by J. vonKanel, J. S. Givler, B. Leiba, W. Segmuller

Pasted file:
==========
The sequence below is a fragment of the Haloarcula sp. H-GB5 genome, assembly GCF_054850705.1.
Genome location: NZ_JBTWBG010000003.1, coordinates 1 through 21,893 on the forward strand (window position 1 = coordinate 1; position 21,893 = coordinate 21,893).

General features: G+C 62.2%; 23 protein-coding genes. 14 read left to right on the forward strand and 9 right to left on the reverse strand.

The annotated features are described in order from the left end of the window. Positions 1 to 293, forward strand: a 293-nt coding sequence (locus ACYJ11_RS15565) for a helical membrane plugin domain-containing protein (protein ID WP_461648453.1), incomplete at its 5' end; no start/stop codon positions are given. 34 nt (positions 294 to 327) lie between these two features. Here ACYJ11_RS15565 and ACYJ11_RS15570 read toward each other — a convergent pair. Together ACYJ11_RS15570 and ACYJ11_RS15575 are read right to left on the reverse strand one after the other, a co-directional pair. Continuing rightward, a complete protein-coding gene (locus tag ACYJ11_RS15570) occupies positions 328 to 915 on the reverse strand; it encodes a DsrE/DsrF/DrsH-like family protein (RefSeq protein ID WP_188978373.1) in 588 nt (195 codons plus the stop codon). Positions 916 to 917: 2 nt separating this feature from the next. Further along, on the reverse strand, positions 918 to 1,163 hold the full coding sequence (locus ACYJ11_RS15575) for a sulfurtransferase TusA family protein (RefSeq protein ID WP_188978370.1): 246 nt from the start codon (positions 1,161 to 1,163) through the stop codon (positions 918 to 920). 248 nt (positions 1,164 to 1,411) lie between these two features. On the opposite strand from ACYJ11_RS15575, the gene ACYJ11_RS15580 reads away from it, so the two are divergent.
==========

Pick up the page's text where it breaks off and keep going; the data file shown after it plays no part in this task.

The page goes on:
Electronic mail (e-mail) has become an important tool for companies to use to conduct their businesses. With the introduction of the World Wide Web, awareness of the existence of the Internet has exponentially increased over the last two years, and people are starting to realize that there is more to the Internet than just the Web. Companies are expanding their use of e-mail from internal to external. But the large set of proprietary, noninteroperable e-mail systems make this more of a trip through a jungle than a drive along the information highway. Most approaches to overcome the connectivity problems use gateways to convert between the proprietary format and the Internet standards. These conversions are lossy at best; hence, most proprietary system vendors are revamping their systems to base them on Internet standards. This paper summarizes the current state of the most important Internet standards related to e-mail and the general state of proprietary e-mail systems. It then introduces a set of technologies we developed to solve the complex problem of evolving from proprietary to Internet-standards-based e-mail systems. We have structured these technologies into Internet Messaging Frameworks.